The release of the Drummond Report is raising the profile of Ontario’s annual budgetary deficit and mounting public debt. Those who want to defend the province’s record-high annual deficits take pains to point out that Ontario is still in pretty good shape financially.
Ontario is not Greece, far from it, they reassure us. The debt is only about 35 per cent (2010-11) of GDP. That, they say, is pretty good because Ontario’s ratio is much better than most of the EU nations.
But, if fact, Ontario is virtually swimming in debt.
In November 2011, TD Economics set Ontario’s 2011 debt-to-GDP ratio at 37%, a ratio that, it said, “remains very high.” Ontario’s net debt for 2013-14 is projected to be $281.8-billion, and the debt-to-GDP ratio will rise to 40%.
Fortunately for Ontario taxpayers, interest rates have been at super low levels, but for how much longer will that continue? Three factors could see this already enormous figure rise dramatically.
Firstly, Moody’s Investors Service warned in December that it might lower Ontario’s rating if the province doesn’t take serious steps in the next budget to deal with its multibillion-dollar deficit. Does McGuinty adding a 30% post-secondary tuition rebate—nearly half a billion dollars annually—sound like the premier’s taking serious steps to deal with the deficit? If Moody downgrades Ontario like was done to the U.S.A., count on interest charges rising dramatically.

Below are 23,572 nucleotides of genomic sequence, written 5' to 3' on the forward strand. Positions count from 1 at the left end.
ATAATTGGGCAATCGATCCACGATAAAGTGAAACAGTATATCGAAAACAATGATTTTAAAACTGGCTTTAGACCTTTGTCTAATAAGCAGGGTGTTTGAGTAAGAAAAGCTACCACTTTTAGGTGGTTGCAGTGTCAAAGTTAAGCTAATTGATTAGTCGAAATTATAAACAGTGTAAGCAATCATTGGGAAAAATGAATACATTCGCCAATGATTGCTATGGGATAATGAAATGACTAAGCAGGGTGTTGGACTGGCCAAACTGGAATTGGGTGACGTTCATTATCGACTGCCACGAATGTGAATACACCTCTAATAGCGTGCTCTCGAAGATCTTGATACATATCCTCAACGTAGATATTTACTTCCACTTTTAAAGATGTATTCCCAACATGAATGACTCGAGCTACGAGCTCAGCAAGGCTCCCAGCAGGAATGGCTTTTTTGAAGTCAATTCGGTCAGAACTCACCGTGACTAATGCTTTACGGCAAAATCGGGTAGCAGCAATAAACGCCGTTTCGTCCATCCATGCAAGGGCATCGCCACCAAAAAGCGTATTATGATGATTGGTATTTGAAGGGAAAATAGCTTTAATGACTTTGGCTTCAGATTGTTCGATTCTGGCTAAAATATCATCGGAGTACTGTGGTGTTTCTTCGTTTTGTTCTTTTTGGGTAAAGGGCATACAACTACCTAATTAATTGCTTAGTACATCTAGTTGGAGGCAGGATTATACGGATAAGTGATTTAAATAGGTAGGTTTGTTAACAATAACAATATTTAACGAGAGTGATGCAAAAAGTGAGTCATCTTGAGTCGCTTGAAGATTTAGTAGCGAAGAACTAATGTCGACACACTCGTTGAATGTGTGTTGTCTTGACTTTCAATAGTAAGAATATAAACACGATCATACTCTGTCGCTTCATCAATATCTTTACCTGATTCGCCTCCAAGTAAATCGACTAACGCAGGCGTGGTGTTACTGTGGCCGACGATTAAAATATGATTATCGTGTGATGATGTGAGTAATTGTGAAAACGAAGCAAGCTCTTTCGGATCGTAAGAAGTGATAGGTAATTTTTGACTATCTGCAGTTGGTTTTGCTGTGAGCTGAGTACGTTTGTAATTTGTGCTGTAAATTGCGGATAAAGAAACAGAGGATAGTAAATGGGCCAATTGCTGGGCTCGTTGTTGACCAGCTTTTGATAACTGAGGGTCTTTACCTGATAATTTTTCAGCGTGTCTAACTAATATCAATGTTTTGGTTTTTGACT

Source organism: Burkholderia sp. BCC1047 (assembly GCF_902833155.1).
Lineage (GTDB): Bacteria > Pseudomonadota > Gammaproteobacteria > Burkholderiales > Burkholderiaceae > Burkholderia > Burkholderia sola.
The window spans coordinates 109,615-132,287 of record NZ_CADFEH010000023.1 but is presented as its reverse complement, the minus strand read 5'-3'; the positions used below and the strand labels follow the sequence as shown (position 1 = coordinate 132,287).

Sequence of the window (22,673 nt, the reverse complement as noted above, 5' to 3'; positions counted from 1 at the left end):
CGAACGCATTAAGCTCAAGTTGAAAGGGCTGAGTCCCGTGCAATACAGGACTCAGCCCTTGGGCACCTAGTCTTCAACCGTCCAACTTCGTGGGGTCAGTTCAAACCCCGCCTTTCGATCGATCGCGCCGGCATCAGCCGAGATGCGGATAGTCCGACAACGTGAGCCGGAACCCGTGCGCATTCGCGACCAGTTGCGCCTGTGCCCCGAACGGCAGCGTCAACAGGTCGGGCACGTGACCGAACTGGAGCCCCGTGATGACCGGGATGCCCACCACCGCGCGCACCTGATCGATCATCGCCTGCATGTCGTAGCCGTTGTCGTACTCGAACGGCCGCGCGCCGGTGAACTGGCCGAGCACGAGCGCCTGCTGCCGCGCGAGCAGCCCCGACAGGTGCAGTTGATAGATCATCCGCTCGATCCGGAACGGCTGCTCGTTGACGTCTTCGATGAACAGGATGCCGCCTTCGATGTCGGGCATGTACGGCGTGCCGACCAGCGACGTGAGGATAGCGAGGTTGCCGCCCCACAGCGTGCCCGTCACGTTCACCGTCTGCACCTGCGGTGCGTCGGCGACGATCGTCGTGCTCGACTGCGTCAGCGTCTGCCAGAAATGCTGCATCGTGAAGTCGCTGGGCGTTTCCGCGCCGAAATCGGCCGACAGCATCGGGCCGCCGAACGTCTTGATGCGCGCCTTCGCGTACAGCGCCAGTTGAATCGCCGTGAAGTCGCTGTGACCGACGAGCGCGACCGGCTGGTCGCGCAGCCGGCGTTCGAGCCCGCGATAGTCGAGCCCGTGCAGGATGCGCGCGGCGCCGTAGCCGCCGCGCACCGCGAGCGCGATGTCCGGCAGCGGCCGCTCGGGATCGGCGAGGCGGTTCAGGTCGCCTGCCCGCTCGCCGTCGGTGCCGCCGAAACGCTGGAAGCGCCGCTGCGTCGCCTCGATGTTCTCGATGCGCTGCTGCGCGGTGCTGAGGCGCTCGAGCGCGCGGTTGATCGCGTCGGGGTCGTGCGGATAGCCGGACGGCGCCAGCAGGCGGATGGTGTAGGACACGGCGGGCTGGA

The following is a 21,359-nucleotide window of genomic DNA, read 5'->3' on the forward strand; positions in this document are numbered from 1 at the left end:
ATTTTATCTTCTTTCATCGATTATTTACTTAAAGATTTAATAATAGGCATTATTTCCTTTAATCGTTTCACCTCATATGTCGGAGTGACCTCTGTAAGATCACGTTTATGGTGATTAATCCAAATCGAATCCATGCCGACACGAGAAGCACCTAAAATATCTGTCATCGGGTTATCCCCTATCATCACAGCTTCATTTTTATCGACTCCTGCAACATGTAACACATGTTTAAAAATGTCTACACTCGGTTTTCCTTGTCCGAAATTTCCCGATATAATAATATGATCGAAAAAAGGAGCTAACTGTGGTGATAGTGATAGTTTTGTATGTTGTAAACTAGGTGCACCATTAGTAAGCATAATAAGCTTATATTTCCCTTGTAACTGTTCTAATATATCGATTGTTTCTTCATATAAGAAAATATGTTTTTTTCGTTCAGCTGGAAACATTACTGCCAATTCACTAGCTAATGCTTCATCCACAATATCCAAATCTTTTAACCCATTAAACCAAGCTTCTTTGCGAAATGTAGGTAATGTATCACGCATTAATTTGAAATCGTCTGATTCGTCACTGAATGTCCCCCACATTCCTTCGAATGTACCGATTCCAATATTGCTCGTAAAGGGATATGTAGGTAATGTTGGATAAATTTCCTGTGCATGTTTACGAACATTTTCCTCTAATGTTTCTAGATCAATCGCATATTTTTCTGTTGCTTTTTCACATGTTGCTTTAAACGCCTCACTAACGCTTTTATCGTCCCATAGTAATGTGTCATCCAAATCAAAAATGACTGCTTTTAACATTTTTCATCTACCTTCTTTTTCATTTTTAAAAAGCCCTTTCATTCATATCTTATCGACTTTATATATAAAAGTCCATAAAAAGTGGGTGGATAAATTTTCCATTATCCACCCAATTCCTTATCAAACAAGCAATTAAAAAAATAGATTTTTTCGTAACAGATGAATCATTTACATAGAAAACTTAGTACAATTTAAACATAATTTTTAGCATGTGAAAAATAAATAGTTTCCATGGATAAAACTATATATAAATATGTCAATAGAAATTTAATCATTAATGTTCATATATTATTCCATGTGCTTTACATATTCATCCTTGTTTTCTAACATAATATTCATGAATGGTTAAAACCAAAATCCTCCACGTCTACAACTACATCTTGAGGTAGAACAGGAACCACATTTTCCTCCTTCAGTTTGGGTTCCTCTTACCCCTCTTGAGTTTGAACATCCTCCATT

Secondly, the government’s own forecast has the debt increasing to over 40% of GDP by 2014-15. This alone will add over two billion dollars to debt charges—even before an inevitable credit downgrade.
Thirdly, future interest rates are like a ticking time-bomb. We all know they will go up; it’s just a matter of when. When rates inevitably rise, expect interest cost on new debt to skyrocket.
Ontario pays (2011-12) about $10-billion a year in debt charges at current low interests rates. Considering the above factors, this figure could well be $13-14-billion in three years—our debt will rise ever higher and about 10 cents of every tax dollar will go towards debt charges.
By then, we’ll be paying more for debt charges than the combined amount we will pay for our Justice and Postsecondary and training programs—and that’s a damn shame.
If I were up to my chest in quicksand, I’d take no solace in the fact my neighbours were up to their necks.